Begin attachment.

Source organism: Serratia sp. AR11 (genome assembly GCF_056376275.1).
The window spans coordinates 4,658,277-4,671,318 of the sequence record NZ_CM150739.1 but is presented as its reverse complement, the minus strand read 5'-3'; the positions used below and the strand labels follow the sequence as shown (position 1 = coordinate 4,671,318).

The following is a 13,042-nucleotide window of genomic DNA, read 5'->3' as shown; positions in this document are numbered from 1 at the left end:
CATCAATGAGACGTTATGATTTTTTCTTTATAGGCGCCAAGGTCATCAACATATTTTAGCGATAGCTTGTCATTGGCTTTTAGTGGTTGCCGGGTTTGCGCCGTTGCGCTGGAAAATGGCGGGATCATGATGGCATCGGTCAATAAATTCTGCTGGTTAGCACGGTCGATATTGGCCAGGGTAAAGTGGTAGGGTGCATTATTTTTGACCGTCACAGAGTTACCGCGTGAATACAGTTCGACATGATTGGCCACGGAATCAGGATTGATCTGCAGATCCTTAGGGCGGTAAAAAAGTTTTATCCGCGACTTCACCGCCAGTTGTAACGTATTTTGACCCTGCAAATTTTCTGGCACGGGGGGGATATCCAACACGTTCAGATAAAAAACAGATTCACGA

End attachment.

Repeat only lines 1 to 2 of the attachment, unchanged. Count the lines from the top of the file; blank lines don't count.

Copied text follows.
Source organism: Serratia sp. AR11 (genome assembly GCF_056376275.1).
The window spans coordinates 4,658,277-4,671,318 of the sequence record NZ_CM150739.1 but is presented as its reverse complement, the minus strand read 5'-3'; the positions used below and the strand labels follow the sequence as shown (position 1 = coordinate 4,671,318).